In a dramatic show of how implementation of LCAP could play a decisive role in shaping the future for students of color, hundreds of demonstrators took part in a raucous protest outside Los Angeles Unified School District headquarters on April 7. One of the key themes of the rally: the unveiling of a comprehensive, data-driven “Student Need Index,” which uses environmental, social and academic factors known to impact student achievement — such as poverty and violence — to produce a district-wide ranking of schools based on need.
“We want to make the point that South L.A. needs better resources,” said student leader Damian Valentine, a senior at Manual Arts High School. He described the circumstances that could affect his peers’ academic performance. “I and my friends have gone to school and not known whether we were going to be jumped by gang members or stopped by the police. Sometimes our books are torn up or have graffiti all over them.”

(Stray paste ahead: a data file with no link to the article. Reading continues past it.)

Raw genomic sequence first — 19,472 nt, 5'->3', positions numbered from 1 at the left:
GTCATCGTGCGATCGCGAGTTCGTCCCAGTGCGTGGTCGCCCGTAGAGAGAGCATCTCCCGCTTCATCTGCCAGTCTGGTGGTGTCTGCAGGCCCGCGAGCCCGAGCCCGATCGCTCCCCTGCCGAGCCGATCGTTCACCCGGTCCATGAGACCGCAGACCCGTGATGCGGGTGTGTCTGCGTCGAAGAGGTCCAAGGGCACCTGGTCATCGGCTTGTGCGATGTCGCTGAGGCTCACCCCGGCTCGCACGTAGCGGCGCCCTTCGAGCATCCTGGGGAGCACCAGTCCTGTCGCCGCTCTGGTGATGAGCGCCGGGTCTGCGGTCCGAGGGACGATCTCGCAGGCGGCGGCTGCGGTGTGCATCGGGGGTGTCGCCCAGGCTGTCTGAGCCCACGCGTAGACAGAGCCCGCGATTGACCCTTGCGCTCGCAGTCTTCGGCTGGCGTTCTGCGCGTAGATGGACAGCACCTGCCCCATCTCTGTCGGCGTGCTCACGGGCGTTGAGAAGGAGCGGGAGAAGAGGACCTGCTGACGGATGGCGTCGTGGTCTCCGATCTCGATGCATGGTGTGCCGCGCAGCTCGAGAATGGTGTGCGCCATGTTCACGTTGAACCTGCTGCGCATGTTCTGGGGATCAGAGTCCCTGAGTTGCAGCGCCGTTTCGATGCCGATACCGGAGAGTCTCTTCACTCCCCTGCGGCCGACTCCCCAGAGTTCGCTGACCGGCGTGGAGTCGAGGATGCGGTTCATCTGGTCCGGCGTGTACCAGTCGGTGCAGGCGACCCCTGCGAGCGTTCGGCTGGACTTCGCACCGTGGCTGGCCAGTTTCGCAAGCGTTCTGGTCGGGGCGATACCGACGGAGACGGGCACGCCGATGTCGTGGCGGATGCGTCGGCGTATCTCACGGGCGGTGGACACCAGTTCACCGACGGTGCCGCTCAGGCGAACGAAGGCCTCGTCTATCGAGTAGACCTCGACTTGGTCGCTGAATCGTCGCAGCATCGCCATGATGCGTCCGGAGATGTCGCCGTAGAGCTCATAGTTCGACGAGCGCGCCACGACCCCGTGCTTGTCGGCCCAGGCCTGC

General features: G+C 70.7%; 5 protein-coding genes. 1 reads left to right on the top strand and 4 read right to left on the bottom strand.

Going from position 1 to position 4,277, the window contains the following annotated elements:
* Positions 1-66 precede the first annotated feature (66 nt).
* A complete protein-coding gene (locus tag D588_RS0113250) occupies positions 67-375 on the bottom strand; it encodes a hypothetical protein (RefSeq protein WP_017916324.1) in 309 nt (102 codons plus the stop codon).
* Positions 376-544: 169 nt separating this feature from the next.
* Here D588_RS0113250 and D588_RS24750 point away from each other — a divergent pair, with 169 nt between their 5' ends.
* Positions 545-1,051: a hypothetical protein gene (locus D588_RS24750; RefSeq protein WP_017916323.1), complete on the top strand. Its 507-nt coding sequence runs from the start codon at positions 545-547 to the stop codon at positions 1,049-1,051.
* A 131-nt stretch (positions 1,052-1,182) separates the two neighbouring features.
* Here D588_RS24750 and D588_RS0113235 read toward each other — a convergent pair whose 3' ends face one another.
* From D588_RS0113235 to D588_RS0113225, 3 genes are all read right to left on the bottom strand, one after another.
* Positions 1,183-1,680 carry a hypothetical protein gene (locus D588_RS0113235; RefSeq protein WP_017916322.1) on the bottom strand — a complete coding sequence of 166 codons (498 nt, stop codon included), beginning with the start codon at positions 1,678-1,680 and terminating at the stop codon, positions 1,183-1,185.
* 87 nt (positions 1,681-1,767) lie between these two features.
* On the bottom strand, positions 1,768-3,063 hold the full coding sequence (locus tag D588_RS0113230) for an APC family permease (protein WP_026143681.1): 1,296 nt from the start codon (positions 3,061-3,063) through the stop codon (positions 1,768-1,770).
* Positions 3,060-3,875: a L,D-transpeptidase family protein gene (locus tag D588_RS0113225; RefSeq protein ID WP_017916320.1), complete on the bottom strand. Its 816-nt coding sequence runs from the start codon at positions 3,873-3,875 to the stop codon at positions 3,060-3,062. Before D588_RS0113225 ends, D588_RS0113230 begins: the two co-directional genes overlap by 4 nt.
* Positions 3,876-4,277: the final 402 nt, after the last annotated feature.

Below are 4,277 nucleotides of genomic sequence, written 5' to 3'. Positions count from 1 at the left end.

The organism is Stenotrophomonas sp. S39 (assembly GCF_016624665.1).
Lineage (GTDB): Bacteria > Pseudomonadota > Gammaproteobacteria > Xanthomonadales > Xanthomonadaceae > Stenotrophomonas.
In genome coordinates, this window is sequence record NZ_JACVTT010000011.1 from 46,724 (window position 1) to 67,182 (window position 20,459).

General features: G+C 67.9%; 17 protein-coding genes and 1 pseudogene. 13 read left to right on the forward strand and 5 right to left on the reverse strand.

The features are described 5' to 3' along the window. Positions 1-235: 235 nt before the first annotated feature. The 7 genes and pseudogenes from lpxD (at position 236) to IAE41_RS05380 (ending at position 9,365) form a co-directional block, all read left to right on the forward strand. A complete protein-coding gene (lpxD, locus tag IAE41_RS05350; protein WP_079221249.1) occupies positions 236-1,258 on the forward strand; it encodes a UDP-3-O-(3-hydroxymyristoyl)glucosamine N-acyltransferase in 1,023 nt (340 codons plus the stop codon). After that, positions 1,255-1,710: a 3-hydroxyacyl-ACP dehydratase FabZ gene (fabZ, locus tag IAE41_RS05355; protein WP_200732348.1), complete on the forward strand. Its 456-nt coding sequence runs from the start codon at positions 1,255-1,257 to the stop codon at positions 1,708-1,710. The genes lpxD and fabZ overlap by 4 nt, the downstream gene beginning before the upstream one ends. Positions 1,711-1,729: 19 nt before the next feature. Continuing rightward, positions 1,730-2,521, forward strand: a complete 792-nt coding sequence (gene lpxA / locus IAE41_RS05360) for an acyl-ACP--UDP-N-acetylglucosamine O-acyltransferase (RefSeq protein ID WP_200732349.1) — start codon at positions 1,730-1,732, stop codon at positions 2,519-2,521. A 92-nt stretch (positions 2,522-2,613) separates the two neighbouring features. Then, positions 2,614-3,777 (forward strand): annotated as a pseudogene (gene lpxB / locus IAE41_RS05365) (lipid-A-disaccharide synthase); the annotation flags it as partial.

Alberto Retana of the Community Coalition echoed those sentiments. “We’re here to push the LAUSD to direct the new LCFF to the highest-needs schools in the district,” he said. “That is schools with the highest number of [students in] foster care, issues with gun violence and the lowest test scores. They can’t be left behind. We have a unique opportunity to change the way in which we finance L.A. Unified, and we have to make sure they are listening.”
Dr. Ramona Bishop, superintendent of the Vallejo City Unified School District in Solano County, is among those leading the charge in Northern California to ensure that the spirit of LCFF/LCAP is strictly adhered to as funds are doled out.
“We have the highest concentration of African-American students within our district, and we’ve really looked at our achievement scores in terms of the root of this legislation — and what you find is that certain sub groups just need extra care to meet our high expectations of them,” she said. “More specifically, when you talk about disproportionality in expulsions and suspensions, you find that one of the key measures calls for us to reduce those statistics. You can’t help but see that African-American students are at a disadvantage.”